Selectmen this week got their first look at a 23-article town warrant that includes a citizen petition to redress a tax error that resulted in a local taxpayer being improperly billed for 15 years on property she did not own.
“I’ll be honest with you, this is the first time I’ve ever seen this happen in 37 years,” Town Manager William Keegan said of the billing error involving a small parcel off Twilight Drive. “It’s extremely rare that you’d see something like this happen.”
While discussing the matter during a virtual meeting on Tuesday night, neither Keegan nor selectmen identified the aggrieved party. But Town Clerk Robert Cutler said the petition had been submitted on behalf of Deborah Cunniff, who is seeking to recover $5,025 in property tax payments dating to 2006.
Selectmen Chris Mitchell and Leah Gibson both urged Keegan to rectify the matter as soon as possible, perhaps even prior to the May town meeting.
“If this person has been paying taxes on a piece of property [she] never owned then shame on us as a town,” Mitchell said.
“We don’t want to see anyone having to jump through hoops,” Selectwoman Leah Gibson added.
Keegan replied that it may be possible to resolve the matter administratively, in part by utilizing the abatement process. But he said the issue of past charges would still need to be addressed by other means.
“The situation is something we want to fix and then move on from it,” Keegan said.
The tax issue was disclosed as Keegan briefed selectmen on preliminary plans for the May 10 annual town meeting. At this time, he said, the annual session is expected to be held in the high school auditorium, although officials remain open to alternate locations — or even an outdoor meeting — should COVID-19 restrictions on social gatherings persist.
Voters at the May 10 session will be asked to approve a town budget for the fiscal year beginning July 1 currently estimated at $81.6 million, up roughly $2.37 million from current year’s spending.
Keegan told board members that town officials may defer consideration of some capital spending items until a town meeting sometime next fall.
Although selectmen have yet to take a formal vote on the proposed operational budget, any substantive changes would be unlikely.
In addition to the annual spending requests, voters will be asked to approve two separate land transfers that would be placed under conservation restrictions to create a butterfly habitat off Oak Street. The first involves a 29-acre parcel consisting of land formerly occupied by Camp Lincoln Hill. The second involves a contiguous 4-acre parcel currently controlled by the town water department.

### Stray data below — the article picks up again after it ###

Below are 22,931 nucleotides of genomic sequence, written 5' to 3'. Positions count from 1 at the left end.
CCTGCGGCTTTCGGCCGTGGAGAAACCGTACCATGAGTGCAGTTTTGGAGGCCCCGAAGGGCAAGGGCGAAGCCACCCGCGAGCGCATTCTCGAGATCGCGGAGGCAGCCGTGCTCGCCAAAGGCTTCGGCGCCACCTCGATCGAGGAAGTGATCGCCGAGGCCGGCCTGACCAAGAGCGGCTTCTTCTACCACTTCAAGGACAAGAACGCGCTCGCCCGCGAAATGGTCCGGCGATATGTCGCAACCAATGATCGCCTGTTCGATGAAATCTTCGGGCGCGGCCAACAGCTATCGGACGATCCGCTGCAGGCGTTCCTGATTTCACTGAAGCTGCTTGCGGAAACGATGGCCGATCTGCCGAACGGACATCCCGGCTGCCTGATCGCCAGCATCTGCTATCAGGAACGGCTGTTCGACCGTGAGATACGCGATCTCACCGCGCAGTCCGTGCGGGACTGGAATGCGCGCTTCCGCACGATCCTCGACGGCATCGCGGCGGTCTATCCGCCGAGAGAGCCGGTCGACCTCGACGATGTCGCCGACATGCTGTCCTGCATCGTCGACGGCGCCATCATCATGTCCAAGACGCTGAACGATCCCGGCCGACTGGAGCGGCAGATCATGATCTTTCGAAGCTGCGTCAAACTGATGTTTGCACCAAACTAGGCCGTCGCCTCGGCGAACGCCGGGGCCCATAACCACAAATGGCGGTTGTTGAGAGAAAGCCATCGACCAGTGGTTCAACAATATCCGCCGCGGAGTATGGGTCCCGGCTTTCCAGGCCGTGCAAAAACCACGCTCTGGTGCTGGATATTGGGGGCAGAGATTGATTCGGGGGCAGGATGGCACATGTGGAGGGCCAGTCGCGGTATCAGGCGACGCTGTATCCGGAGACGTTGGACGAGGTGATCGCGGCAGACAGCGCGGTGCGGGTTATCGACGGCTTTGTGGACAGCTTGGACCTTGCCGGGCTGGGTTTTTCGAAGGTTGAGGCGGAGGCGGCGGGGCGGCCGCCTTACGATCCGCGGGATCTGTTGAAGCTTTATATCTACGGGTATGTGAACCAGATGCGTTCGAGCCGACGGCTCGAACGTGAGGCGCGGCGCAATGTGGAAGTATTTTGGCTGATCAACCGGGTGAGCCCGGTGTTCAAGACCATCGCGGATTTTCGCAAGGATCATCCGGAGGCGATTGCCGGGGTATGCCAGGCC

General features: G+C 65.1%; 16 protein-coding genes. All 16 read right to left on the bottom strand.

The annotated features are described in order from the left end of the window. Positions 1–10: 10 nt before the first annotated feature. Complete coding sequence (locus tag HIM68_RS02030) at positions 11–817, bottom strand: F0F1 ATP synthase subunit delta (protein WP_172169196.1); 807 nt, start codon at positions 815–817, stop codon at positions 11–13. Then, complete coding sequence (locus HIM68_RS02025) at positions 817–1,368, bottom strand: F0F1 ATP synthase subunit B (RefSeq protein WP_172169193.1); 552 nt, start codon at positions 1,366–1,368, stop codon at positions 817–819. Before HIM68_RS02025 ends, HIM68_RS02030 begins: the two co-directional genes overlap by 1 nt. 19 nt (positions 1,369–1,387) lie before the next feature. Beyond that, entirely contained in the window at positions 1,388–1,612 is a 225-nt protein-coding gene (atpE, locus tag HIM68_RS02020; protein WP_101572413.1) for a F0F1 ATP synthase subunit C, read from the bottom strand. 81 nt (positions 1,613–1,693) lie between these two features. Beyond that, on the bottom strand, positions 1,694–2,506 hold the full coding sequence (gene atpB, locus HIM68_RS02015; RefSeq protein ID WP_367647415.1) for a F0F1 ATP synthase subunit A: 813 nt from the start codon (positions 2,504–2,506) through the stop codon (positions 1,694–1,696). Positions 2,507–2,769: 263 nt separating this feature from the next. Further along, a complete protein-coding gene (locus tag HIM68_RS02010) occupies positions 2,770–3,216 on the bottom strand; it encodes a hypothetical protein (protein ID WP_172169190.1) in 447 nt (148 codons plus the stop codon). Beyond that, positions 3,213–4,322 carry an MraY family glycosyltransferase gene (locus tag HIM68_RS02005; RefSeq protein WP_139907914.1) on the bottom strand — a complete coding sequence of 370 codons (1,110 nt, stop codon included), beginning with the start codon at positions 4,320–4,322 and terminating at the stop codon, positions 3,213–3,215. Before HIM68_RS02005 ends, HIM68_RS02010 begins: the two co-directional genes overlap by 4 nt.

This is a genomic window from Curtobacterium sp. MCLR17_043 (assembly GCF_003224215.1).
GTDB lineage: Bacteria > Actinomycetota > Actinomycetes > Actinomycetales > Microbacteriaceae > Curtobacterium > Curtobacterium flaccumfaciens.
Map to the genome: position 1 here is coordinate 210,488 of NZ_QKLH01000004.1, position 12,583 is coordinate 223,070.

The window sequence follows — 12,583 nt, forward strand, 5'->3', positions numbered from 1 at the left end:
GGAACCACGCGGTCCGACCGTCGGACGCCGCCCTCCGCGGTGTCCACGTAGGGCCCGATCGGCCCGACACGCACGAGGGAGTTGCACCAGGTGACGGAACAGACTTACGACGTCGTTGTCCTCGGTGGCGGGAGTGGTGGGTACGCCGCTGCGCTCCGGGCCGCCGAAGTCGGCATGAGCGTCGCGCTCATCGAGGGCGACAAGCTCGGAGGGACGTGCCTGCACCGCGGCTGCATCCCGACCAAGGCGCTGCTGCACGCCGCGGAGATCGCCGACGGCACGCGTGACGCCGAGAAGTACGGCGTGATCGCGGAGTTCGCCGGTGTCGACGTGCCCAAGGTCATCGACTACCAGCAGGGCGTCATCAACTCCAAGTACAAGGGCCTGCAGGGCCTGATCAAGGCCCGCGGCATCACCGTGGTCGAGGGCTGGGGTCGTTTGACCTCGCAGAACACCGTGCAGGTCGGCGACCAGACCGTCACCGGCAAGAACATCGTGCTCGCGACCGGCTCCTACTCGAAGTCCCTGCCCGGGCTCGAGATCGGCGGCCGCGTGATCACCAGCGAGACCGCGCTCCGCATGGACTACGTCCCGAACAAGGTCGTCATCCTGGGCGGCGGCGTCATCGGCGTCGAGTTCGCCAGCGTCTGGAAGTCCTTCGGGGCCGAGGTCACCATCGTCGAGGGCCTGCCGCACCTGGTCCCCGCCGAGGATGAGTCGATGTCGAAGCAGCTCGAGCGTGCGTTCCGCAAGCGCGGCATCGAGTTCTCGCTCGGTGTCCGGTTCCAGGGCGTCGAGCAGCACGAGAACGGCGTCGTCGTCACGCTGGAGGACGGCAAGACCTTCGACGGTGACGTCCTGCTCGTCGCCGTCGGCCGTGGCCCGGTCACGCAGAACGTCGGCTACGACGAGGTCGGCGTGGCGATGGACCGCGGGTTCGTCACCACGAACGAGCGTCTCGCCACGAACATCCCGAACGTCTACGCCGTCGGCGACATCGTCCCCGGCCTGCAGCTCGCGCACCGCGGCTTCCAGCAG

“Believe it or not it’s a rare habitat,” Keegan told selectmen. “They’ve actually researched this to the point where it is one of the most rare habitats anywhere in the state.”
The proposed warrant also includes five articles to fund collective bargaining agreements with employee unions. Negotiations with the various bargaining units may or may not be completed in time for the May session, Keegan said.
Other articles dealing with zoning would address boundaries of the Baker Street historic district to ensure the district zoning map coincides with bylaw text, and a separate housekeeping matter to correct a table of uses relative to assisted living facilities.
According to Cutler, a second citizen’s petition to be included on the May 10 warrant seeks to create a capital improvement committee bylaw similar to a proposal that was rejected by voters several years ago.
Lastly, selectmen voted Tuesday night to schedule a special town meeting within the May 10 annual to address items still pending in the current fiscal year. Under normal circumstances, such matters would be addressed at a fall town meeting, but pandemic-related concerns prompted officials to forego an autumn session in 2020.
As a procedural matter, voters are typically asked to temporarily adjourn the annual town meeting in order to conduct any business included in the special session, then resume the annual meeting.